Even though you don saffron colours with pride and I would clothe myself in any colour but that, our political differences have never hindered us from sharing a meal or working together before. Despite voting for different parties, we have mutually respected each other and given each other space for being ourselves. You have shown concern for my well-being; I too am worried for your and your family’s health. India has recorded more than 25 million coronavirus cases during the ongoing second wave. The official number of deaths nears 290,000 but everyone knows that is grossly underreported. News reports are filled with horrible images and descriptions of inundated crematoriums and hospitals. Never before in our country’s history have we seen such a terrible loss of lives.
But, how did we get here? We have a government that has the strongest possible mandate and exercises immense power. But, at this stage, you and I are equally ridden with fear and anger. The virus does not attack people based on their political opinions. It, like death, is a great leveller. One might even say, that it is truly democratic – it knocks on everyone’s door with equal virulence. Still, privilege allows for many to access better healthcare than others.
We had more than a year to prepare for this tragedy. I thought we were protected, if not completely safe. The prime minister declared so himself to the world at Davos that India “has saved humanity from a big disaster by containing corona effectively”.
I might have not voted for him but I admit that he is India’s prime minister. But you have reposed unwavering faith in him so ask him about his plan to guide us out of this catastrophe. He will certainly listen to you more. This is a democratically elected government and you have the right to ask questions. Your questions would not make you less loyal but they would make those in power more accountable.
This is not an attack on you. If it was someone else at the Centre, I would have asked them the same questions as I am asking the current regime. This is as much a defense of you and your loved ones, as it is of mine. As citizens, our loyalties lie with India, not any political party. They too need to be loyal to “the people” i.e. all Indians. When Joe Biden became the president of the US, he declared that he would be a president for all Americans and asked Democrats and Republicans to cooperate. Our prime minister could be a rallying force too to muster all his energy and political apparatus to save the country he swore to protect.
We need the political regime to care for the sick and the poor we see all around us. Let us force the government to protect our lives, not just its image. Demand an apology for inflicting this tragedy on our families and our country. Our political leaders need to be answerable no matter their ideology. They won’t listen until we ask them these questions together.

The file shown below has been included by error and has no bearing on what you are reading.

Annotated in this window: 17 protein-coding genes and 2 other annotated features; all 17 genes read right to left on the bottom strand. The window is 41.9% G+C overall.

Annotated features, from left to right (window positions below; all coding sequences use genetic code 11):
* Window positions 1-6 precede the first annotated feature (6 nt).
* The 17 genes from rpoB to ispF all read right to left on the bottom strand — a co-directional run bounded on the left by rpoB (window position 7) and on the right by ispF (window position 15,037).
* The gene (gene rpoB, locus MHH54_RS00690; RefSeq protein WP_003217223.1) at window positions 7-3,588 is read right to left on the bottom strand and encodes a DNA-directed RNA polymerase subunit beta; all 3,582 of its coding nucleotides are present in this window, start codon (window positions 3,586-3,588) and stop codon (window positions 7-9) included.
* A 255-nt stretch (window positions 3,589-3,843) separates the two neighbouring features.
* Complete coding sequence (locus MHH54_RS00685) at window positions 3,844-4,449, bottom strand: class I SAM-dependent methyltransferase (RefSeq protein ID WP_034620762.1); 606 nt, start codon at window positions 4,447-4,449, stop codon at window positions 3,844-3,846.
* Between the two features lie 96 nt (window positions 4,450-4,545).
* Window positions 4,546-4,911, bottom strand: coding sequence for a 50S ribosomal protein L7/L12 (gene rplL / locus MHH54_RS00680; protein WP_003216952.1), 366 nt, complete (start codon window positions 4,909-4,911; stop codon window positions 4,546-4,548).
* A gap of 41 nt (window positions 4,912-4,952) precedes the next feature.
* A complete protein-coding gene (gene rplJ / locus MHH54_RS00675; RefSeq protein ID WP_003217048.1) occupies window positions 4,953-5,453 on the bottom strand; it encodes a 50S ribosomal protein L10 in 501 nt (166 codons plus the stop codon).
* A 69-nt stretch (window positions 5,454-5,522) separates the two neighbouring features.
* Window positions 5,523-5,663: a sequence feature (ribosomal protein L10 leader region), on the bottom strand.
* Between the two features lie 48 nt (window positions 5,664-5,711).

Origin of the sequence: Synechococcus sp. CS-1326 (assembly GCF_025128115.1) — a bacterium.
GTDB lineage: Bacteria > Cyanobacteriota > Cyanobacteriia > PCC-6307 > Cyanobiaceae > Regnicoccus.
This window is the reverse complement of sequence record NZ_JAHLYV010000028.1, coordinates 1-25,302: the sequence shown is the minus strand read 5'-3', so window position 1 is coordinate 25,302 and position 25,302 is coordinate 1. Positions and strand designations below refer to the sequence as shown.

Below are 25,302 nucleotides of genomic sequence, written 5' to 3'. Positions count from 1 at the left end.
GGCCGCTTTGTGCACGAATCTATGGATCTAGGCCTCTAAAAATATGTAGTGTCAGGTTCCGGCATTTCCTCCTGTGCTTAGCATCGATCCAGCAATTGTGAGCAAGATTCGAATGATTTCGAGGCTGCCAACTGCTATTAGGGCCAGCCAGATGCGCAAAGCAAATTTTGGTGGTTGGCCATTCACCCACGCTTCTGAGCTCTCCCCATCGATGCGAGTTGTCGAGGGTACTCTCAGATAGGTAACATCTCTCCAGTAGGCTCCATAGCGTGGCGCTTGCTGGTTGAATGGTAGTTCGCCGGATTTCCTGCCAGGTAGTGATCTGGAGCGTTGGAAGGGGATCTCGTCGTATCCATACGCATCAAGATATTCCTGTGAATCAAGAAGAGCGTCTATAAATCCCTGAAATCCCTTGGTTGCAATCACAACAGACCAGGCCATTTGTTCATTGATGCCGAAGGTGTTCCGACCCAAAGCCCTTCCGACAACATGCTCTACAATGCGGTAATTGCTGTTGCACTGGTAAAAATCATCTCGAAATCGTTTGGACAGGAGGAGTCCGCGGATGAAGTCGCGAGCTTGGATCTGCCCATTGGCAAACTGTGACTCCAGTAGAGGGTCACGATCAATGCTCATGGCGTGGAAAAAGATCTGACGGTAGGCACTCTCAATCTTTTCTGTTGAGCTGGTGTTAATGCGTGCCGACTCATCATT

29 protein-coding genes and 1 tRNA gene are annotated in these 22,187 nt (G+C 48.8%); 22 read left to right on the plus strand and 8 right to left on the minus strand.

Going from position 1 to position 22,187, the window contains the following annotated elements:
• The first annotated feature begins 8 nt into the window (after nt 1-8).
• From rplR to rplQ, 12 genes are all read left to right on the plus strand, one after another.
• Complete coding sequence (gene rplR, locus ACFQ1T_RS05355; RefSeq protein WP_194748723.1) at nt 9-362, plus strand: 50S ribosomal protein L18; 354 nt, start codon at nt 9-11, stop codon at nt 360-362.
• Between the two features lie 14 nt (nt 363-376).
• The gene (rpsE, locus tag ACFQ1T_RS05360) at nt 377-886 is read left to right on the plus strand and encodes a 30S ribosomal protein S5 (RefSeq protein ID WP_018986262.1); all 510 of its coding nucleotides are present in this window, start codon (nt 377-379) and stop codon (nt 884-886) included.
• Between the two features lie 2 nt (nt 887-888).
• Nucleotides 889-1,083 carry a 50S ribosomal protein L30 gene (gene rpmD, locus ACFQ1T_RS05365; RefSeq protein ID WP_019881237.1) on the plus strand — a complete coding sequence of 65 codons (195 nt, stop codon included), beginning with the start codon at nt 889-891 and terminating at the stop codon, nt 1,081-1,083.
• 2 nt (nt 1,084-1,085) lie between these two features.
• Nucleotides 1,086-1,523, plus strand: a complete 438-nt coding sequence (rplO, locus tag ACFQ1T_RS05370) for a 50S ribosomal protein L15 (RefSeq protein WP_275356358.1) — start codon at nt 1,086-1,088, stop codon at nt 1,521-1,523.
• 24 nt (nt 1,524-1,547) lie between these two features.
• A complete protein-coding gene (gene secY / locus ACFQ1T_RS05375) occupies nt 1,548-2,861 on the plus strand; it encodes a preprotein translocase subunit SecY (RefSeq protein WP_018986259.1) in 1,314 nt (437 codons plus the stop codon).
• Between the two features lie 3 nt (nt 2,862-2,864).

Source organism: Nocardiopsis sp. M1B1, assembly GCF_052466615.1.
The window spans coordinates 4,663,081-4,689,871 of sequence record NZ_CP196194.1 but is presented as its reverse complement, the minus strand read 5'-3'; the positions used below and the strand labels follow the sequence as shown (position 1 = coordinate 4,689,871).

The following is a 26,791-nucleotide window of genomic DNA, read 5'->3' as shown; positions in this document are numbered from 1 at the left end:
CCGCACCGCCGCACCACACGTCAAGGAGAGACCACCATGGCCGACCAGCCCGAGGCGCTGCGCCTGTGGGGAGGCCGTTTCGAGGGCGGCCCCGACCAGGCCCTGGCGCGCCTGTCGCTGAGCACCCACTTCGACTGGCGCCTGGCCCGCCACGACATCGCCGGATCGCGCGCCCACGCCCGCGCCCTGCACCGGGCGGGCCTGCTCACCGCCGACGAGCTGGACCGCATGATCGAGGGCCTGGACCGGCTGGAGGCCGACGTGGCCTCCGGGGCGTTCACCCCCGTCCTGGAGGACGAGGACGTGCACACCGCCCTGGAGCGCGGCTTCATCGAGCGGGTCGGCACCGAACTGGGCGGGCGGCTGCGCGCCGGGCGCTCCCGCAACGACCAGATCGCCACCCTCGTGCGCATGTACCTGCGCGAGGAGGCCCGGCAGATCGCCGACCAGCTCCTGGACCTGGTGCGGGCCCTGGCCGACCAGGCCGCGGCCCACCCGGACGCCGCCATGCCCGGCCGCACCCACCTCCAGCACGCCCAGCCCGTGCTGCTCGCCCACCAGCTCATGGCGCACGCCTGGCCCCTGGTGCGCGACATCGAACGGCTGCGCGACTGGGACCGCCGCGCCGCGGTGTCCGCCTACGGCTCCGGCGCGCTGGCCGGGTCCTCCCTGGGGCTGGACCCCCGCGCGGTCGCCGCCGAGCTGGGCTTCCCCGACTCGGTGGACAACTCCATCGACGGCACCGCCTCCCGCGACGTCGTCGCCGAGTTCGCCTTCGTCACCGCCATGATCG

You and I cannot heal from this tragedy without standing side-by-side. And that would require upholding our democratic institutions. According to The Lancet, one of the most respected medical journals in the world, more than 1 million lives will be lost by the end of July if we do not restructure our crisis response. We need more data transparency. Unless we know the extent of the problem, we will never look for a cure. Ask the health minister to stop underreporting the fatality rate. We are all aware that the lives of the indigent and migrants have not always been valued by the system. Let us try to make sure that their deaths matter by reporting the actual numbers. It is only human to make mistakes, but it is inhuman to blatantly deny them – especially when the consequences have been so calamitous.
Millions among the disadvantaged sections of our country face the threat not only of disease but starvation. A study by Pew Research Center showed that more than 75 million people fell into poverty because of the pandemic-induced recession in 2020; this second wave would make the situation far worse. More than 12,000 farmers were committing suicide each year even in times of economic growth according to official government reports. Can we even imagine the extent of their suffering now?
Join me in asking the leaders to be more humane and responsible. Several political prisoners like Sudha Bhardwaj and Devangana Kalita are languishing pitilessly in prisons during this time. Offer your compassion to them by asking the government to release them. These people never hurt anyone; their crime was peaceful dissent and the Indian courts agree. Now that we have suffered the pain and anxiety of losing our family and friends, the government could for once be gracious towards theirs during this monumental health crisis.
Let us call upon our political leadership not to focus on banning tweets from social media but rather on providing more oxygen to hospitals in all states, not just the ones controlled by the majority party. Let us hold a ceasefire on all apathy and antagonism. We all could do better with some kindness. I am counting on you to lead the way and I will be there with you, six feet apart.
Nitin Luthra is an Assistant Professor at Deen Dayal Upadhyaya College at University of Delhi. He is currently on a sabbatical to pursue his doctoral research at Duke University.
Featured image credit: Pariplab Chakraborty